For instance, Doug Lemov’s Teach Like a Champion inspired Vanderkam to rethink meetings and planning them. (“Books for teachers often have great ideas for managing other people who may no longer be children, but still might not necessarily want to be there,” she said.)

Books on personal finance have given her great ideas on time management, because of the parallels between the two. “I recently wrote a blog post about the ‘time equivalent of an emergency fund’—how we can think about leaving some time open so when emergencies come up, there’s a place for it to go.”

Vanderkam also suggested putting eBooks on your smartphone. This way every time you pick up your phone to scroll social media, you can read an interesting, potentially invaluable book instead.

Performing at our best requires effort. But, interestingly, the ingredients for doing so—prioritizing sleep, movement, space, relationships and reading—are also the ingredients that help us build fulfilling, meaningful lives.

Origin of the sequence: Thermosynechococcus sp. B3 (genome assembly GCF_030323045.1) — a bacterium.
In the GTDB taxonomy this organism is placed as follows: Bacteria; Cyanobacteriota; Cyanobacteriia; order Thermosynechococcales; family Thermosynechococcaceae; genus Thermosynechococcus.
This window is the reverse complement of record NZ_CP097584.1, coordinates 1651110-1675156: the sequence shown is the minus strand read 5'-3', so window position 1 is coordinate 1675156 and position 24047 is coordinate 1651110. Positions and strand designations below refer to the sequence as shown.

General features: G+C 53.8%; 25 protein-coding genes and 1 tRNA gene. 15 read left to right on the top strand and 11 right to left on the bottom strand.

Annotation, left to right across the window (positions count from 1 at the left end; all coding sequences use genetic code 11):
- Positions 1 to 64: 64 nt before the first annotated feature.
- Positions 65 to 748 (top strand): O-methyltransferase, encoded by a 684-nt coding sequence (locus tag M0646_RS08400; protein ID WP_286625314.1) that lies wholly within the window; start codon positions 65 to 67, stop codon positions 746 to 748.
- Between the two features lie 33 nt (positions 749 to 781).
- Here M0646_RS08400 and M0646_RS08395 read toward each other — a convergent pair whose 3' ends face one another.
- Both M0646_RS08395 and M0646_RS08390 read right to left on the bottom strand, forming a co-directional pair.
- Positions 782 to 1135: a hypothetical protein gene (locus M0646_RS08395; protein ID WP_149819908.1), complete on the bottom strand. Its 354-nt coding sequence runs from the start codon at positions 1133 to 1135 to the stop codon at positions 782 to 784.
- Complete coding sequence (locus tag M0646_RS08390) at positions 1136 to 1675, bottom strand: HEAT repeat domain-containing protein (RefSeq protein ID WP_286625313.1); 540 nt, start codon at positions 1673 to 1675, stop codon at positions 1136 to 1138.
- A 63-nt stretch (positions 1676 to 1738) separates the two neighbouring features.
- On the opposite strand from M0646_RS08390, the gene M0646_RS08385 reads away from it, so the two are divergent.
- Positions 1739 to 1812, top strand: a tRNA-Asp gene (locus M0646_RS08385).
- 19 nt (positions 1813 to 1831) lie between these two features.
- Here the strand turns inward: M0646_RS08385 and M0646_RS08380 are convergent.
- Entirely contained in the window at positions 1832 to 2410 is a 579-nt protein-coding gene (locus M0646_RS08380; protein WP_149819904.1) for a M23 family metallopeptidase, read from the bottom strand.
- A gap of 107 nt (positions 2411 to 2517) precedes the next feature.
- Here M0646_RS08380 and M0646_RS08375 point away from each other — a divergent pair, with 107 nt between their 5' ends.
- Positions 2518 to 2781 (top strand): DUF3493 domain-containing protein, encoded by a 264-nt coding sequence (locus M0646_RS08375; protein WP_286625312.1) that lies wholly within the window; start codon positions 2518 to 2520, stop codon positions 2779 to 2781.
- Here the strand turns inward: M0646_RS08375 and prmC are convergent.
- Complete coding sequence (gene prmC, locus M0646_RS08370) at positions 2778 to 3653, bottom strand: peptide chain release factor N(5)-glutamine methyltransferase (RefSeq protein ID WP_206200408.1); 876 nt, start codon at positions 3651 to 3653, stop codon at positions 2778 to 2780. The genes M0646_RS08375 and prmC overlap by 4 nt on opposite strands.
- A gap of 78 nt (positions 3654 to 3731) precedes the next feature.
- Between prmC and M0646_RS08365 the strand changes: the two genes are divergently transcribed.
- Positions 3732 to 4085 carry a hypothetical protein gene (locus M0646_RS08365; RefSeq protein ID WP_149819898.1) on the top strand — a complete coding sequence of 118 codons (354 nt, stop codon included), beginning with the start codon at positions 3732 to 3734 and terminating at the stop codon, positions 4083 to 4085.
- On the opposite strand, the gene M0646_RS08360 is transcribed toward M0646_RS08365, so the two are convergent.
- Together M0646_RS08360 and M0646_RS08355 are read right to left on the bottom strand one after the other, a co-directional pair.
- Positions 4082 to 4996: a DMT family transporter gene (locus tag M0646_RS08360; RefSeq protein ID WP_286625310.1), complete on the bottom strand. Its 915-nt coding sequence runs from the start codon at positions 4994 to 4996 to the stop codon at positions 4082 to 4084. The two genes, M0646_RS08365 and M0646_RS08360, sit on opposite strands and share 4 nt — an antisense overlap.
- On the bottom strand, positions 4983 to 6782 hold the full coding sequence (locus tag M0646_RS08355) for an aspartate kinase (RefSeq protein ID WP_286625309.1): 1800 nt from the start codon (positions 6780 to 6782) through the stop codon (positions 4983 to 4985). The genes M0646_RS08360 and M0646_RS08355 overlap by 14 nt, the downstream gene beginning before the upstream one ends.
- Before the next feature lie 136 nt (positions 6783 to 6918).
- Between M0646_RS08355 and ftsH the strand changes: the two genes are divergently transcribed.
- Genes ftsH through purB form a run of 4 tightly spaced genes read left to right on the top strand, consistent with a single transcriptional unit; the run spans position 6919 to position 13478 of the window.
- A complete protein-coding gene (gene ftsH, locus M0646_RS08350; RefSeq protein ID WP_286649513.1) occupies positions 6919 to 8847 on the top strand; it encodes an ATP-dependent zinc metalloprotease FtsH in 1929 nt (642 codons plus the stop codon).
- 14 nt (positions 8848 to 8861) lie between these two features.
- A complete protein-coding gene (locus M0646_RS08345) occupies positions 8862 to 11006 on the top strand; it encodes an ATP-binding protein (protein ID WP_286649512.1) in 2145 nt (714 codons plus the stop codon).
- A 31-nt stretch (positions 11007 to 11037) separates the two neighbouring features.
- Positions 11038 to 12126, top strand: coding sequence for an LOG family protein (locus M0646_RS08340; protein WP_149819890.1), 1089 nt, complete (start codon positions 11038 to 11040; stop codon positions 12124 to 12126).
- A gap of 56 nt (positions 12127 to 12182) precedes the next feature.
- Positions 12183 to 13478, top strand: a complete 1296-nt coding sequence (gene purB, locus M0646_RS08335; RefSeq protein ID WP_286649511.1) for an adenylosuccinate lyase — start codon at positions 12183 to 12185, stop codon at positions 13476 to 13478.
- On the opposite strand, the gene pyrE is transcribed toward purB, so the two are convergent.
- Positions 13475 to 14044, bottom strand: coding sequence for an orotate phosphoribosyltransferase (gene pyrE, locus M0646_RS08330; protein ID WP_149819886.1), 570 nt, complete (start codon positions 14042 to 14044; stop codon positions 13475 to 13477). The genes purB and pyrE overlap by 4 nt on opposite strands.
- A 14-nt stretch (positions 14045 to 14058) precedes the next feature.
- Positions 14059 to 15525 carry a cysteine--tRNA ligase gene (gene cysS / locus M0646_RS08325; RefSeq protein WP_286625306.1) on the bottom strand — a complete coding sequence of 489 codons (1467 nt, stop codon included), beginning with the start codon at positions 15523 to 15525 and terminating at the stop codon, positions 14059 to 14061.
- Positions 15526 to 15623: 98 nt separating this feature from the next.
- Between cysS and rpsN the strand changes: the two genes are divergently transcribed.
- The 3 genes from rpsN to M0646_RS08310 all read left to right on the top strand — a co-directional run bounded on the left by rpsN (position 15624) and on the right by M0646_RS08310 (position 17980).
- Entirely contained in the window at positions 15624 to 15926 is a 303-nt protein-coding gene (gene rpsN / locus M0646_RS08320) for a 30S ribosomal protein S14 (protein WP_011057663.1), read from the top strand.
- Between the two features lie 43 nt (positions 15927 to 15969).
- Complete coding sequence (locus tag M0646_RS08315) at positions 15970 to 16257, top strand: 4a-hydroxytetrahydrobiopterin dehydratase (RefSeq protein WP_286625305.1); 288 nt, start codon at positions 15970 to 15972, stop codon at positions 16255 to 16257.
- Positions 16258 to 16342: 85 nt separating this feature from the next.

In other words, it’s worth the effort.

Why We Don’t Perform at Our Best and How to Change That


Margarita Tartakovsky, M.S.

Margarita Tartakovsky, M.S. is an Associate Editor and regular contributor at Psych Central. Her Master's degree is in clinical psychology from Texas A&M University. In addition to writing about mental disorders, she blogs regularly about body and self-image issues on her Psych Central blog, Weightless.


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APA Reference
Tartakovsky, M. (2019). Why We Don’t Perform at Our Best and How to Change That. Psych Central. Retrieved on November 15, 2019, from https://psychcentral.com/blog/why-we-dont-perform-at-our-best-and-how-to-change-that/
Scientifically Reviewed
Last updated: 12 Mar 2019
Last reviewed: By a member of our scientific advisory board on 12 Mar 2019
Published on Psych Central.com. All rights reserved.